ZGF Architects' next generation

| Print |  Email
Articles - July 2011
Wednesday, June 22, 2011
0711_Tactics_02
0711_Tactics_03
Photos by Justin Tunis
Collectively, these projects target what Packard refers to as “360 degrees of sustainability” — how buildings perform within a neighborhood, how they perform in and of themselves, and how they perform for the user. “If you’re not doing that today, you’re not helping provide solutions that not only your clients, but your clients’ clients are struggling with,” says Packard.

About those fundamentals. Unlike most large firms, ZGF devotes only about 15% of its practice to work overseas, a portfolio that currently includes Beijing Children’s Hospital Leukemia Center and the Da Lian Xinghai Mixed Use Development. “It’s a deliverable strategy,” says Packard. “There was a time when it was not easy to do a level of quality somewhere else in the world that we could be proud of.”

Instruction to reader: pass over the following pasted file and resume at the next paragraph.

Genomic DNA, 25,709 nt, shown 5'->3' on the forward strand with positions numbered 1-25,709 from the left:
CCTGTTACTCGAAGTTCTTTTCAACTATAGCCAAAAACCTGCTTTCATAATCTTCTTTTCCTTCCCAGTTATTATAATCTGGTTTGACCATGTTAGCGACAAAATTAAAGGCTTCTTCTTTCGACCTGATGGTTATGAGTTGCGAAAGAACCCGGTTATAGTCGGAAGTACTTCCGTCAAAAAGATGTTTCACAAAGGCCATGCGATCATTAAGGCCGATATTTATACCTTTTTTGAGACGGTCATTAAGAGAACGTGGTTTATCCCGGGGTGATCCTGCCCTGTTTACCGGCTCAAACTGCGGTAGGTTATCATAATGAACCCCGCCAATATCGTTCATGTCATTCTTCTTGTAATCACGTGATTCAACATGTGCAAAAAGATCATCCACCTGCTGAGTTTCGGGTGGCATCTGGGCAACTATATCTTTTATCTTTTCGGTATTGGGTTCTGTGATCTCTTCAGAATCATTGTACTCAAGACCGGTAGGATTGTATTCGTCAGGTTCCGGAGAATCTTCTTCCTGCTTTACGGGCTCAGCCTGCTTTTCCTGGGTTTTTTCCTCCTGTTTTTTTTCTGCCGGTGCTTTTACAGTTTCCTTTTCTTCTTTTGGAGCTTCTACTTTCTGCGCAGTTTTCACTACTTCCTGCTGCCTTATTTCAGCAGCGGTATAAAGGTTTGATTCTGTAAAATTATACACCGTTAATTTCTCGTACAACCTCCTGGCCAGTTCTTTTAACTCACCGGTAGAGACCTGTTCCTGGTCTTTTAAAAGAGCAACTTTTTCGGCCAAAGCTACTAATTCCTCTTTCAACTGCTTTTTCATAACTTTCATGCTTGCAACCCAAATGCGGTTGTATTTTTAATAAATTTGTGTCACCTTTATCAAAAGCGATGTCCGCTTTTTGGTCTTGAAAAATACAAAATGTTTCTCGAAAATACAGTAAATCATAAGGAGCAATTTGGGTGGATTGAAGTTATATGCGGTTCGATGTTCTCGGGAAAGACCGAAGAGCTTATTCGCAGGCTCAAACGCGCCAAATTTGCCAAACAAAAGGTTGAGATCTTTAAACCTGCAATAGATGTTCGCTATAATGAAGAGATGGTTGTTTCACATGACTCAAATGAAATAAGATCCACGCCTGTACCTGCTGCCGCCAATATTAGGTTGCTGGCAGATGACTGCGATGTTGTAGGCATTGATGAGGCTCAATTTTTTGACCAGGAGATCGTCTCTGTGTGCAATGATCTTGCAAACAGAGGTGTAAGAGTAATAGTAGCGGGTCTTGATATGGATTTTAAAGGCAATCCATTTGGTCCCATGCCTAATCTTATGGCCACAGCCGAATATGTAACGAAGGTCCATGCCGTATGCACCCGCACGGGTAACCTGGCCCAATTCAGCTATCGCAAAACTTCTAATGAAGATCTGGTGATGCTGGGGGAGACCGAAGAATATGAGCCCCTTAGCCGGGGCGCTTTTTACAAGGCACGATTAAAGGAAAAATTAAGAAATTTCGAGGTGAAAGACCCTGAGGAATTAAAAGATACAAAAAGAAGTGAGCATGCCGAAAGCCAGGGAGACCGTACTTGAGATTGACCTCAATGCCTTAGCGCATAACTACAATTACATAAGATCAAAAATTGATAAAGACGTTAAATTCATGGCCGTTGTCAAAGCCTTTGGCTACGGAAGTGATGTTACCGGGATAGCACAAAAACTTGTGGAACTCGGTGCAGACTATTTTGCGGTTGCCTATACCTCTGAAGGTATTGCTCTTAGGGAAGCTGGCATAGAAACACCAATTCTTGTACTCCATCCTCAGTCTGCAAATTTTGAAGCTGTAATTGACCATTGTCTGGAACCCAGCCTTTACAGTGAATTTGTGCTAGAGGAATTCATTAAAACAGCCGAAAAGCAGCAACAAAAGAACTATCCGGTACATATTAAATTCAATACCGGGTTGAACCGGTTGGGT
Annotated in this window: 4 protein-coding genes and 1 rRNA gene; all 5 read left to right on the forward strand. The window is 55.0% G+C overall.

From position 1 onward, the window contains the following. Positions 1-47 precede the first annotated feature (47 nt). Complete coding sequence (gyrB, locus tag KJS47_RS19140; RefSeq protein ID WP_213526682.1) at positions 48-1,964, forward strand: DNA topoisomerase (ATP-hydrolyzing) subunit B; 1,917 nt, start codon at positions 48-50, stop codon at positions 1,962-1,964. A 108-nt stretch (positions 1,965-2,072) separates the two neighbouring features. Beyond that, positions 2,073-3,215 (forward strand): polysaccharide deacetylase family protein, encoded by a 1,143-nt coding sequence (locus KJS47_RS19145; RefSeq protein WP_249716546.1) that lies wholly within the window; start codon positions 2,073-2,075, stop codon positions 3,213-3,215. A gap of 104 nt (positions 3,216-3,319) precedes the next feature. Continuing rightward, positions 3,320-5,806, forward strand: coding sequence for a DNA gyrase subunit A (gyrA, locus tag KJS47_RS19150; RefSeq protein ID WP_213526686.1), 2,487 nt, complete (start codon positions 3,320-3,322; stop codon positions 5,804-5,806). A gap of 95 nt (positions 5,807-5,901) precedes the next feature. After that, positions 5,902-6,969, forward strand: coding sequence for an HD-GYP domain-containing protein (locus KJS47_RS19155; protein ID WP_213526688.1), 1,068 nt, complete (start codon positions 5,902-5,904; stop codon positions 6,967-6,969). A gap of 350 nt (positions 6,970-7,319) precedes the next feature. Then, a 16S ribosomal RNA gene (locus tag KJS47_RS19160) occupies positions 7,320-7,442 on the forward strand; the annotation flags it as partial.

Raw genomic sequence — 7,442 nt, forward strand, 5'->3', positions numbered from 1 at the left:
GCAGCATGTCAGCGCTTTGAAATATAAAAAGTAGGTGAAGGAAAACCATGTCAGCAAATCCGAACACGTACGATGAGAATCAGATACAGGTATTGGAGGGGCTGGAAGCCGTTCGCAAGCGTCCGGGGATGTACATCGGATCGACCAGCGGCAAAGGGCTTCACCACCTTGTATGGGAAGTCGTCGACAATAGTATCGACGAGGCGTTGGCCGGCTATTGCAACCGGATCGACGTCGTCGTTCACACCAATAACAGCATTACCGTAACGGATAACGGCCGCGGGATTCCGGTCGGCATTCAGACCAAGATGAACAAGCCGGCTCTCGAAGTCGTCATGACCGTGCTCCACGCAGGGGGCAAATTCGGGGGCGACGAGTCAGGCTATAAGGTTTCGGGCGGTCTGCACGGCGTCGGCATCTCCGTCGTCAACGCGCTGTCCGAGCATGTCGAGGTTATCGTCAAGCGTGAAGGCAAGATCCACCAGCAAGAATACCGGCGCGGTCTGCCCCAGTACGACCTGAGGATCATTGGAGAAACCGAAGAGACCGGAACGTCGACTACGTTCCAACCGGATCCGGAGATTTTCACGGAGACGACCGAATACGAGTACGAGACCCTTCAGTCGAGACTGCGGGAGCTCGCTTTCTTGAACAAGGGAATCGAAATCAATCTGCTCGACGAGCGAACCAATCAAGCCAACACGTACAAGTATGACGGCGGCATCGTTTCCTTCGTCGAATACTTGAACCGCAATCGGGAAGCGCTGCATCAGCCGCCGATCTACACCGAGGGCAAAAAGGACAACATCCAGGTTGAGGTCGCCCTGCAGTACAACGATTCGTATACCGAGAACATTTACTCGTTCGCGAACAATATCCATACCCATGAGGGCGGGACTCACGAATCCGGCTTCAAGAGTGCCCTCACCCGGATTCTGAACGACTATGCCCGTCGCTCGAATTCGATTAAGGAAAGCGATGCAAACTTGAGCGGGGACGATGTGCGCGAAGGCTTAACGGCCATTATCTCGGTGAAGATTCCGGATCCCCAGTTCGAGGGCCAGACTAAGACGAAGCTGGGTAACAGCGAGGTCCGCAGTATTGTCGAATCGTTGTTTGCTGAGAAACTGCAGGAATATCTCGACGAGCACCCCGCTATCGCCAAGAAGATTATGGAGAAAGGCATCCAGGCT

Inside the United States, where the firm has a broad geographic reach, corporate client commissions are increasing as the economy recovers, Packard says. “I wouldn’t have expected this, but they are one of the first users of architecture that have said ‘Let’s get going.’” Still, he adds, the recession has been “dark and scary.” Gross revenues were about $125 million in 2010, down from about $149 million in 2008.  The firm also trimmed staff by 13% — on the low end for architecture firms, says Packard.